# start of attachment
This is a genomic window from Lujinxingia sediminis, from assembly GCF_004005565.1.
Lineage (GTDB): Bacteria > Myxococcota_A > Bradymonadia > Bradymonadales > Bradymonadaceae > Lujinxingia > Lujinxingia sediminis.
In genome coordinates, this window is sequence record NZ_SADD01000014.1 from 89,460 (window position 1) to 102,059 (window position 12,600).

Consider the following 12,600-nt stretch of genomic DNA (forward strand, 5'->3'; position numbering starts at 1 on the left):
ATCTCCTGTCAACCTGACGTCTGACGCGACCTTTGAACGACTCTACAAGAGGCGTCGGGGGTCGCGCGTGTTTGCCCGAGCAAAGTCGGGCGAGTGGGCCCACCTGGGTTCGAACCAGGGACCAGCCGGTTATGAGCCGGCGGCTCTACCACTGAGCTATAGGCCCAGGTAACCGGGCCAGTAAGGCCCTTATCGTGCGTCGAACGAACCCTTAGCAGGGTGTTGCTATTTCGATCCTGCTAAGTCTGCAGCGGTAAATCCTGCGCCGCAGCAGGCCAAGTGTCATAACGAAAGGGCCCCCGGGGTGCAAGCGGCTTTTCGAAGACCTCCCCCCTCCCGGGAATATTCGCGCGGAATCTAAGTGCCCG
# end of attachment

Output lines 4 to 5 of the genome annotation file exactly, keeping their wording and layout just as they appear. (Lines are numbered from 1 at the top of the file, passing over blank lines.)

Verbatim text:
Consider the following 12,600-nt stretch of genomic DNA (forward strand, 5'->3'; position numbering starts at 1 on the left):
ATCTCCTGTCAACCTGACGTCTGACGCGACCTTTGAACGACTCTACAAGAGGCGTCGGGGGTCGCGCGTGTTTGCCCGAGCAAAGTCGGGCGAGTGGGCCCACCTGGGTTCGAACCAGGGACCAGCCGGTTATGAGCCGGCGGCTCTACCACTGAGCTATAGGCCCAGGTAACCGGGCCAGTAAGGCCCTTATCGTGCGTCGAACGAACCCTTAGCAGGGTGTTGCTATTTCGATCCTGCTAAGTCTGCAGCGGTAAATCCTGCGCCGCAGCAGGCCAAGTGTCATAACGAAAGGGCCCCCGGGGTGCAAGCGGCTTTTCGAAGACCTCCCCCCTCCCGGGAATATTCGCGCGGAATCTAAGTGCCCG